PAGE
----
# Re: Help with this equation!

```Subject:      Re: Help with this equation!
Date:  Fri, 30 May 1997 10:45:29 +1000
From:  Ian Holland <ian-at-digideas-dot-com.au>
Organization: Digital Ideas Pty Ltd
To:  Tesla List <tesla-at-pupman-dot-com>
References:  1

Tom Heiber wrote:

> This is an equation I got from Bert Pool's file.
> =======================================================================
>     EQUATION 10: CAPACITANCE OF A TOROID
>                                                     ___________________
>                                                    /    2
>          C =(1+ (0.2781 - d2/d1)) x  2.8  x      /  2 pi  (d1-d2)(d2/2)
>                                                /   -------------------
>                                             \/      4 pi
>
>      C = capacitance in picofarads (+- 5% )
>     d1 = outside diameter of toroid in inches
>     d2 = diameter of cross section (cord) of toroid in inches
>
>     Equation courtesy of Bert Pool
>
> =======================================================================
>
> CAN ANYONE help me solve for D1 as in D1=........
> I have been trying to do this without any results (I suck at math)

Tom,

Hi from downunder!

My initial thought, given the nature of the equation, was that you could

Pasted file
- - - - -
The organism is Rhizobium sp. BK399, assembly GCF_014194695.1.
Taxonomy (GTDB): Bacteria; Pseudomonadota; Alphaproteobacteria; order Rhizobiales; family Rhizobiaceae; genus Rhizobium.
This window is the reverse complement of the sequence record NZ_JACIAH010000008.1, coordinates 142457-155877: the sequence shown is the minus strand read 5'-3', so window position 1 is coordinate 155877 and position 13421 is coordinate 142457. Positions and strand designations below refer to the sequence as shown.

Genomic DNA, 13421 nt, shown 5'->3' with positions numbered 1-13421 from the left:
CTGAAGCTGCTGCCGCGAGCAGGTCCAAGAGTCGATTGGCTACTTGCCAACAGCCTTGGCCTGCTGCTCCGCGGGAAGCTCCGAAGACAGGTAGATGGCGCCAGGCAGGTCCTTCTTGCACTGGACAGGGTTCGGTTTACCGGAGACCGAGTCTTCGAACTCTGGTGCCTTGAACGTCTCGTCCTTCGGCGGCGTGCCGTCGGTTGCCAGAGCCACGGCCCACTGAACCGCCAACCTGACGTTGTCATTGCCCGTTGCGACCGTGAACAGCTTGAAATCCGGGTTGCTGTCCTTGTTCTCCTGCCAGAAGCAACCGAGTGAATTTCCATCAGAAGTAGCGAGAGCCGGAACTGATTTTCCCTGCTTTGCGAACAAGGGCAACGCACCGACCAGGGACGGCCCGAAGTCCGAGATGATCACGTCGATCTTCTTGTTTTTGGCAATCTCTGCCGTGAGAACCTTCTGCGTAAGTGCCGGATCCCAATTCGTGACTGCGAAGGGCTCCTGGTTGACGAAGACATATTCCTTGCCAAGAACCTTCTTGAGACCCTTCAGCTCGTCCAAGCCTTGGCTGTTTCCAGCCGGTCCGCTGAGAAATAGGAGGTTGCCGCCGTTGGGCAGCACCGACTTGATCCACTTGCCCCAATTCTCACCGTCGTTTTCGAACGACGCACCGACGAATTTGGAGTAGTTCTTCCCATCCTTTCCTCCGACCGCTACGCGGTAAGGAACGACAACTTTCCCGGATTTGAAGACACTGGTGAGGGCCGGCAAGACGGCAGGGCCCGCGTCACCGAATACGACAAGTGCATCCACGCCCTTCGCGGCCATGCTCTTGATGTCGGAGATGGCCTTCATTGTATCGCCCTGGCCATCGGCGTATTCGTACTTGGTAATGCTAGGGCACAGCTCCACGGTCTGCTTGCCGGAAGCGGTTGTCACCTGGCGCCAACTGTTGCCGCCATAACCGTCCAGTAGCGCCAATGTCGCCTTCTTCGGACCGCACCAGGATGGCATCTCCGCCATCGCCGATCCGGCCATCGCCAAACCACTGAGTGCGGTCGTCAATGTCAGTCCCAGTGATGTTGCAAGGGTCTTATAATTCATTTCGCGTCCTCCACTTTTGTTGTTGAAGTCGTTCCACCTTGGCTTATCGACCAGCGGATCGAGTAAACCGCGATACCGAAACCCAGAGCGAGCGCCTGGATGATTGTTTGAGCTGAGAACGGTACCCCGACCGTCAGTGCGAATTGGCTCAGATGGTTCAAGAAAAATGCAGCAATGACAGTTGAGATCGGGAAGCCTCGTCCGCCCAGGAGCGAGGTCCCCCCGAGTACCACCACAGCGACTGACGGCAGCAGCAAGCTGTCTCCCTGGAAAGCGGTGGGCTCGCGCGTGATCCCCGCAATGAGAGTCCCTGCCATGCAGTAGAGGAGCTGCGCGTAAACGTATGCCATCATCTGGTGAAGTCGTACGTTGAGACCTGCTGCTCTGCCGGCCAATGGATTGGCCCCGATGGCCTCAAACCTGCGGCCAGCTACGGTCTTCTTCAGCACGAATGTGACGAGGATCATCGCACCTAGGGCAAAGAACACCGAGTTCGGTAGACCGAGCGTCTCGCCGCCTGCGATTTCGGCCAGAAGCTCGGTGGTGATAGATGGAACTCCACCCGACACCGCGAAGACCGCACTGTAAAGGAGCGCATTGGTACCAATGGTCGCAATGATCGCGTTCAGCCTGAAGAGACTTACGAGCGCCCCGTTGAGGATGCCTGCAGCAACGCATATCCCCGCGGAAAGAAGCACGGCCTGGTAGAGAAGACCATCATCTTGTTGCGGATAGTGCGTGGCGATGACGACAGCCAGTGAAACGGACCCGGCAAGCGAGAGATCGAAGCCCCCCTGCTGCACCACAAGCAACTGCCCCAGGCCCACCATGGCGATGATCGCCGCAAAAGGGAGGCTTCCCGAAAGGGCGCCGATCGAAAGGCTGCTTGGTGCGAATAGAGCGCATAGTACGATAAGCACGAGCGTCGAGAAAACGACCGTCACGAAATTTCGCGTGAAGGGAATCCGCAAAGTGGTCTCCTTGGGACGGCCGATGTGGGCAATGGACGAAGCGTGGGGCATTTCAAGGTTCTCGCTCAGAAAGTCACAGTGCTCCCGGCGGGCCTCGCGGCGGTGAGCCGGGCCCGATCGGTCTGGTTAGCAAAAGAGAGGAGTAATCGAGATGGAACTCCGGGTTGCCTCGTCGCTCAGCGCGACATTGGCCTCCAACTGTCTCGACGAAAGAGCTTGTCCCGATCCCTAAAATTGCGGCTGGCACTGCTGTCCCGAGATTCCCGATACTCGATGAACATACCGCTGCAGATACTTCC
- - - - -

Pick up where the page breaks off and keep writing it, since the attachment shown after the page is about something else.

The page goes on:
only solve for d1 &/or d2 by an iterative approach, however I have found
an approach which may suit your needs:

Taking "Bert's #10" equation and cleaning it up we have,

C = 1.4 (1.2781 - d2/d1) . sqrt( PI (d1-d2) d2 )

If we substitute D for d2 and A for the aspect ration of the toroid,
(i.e. A = d1/d2), we can put the equation in a form where only one
diameter term exists and it is then easy to solve for D:

C = 1.4( 1.2781 - D/(AD) ) . sqrt( PI (AD-D)D )
= 1.4( 1.2781 - 1/A ) . D . sqrt( PI(A-1) )

Hence D = C / ( 1.4( 1.2781 - 1/A) . sqrt( PI(A-1) ) )

Just select a value for the aspect ratio that appeals to you, say 3, the
capactiance you want and out pops D.  For mathematical reasons A must be
greater than 1 (or else solution is not real) and should be greater than
2 for practical reasons (or the toroid intersects itself.

Hope this helps.

What is the origin of this equation?  While it is relatively
straightforward problem to derive the eqn for the capacitance of an
isolated sphere (one simple integral), my maths is far too rusty to do
so for a more complicated shape like a toroid.  Is there a derivation of
the equation from Bert's list anywhere?  (I would be surprised if it
came from a textbook in its current form given the number of terms that
can be cancelled directly or eliminated by simple rearrangement).

Best regards from one of the many generally silent but avid followers of
the contents of this list,

Safe and sucessful coiling to all.

Ian.
--
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Ian Holland                               E-mail:   Ian-at-DigIdeas-dot-com.au
Carnegie, Victoria AUSTRALIA              Callsign: VK3YQN
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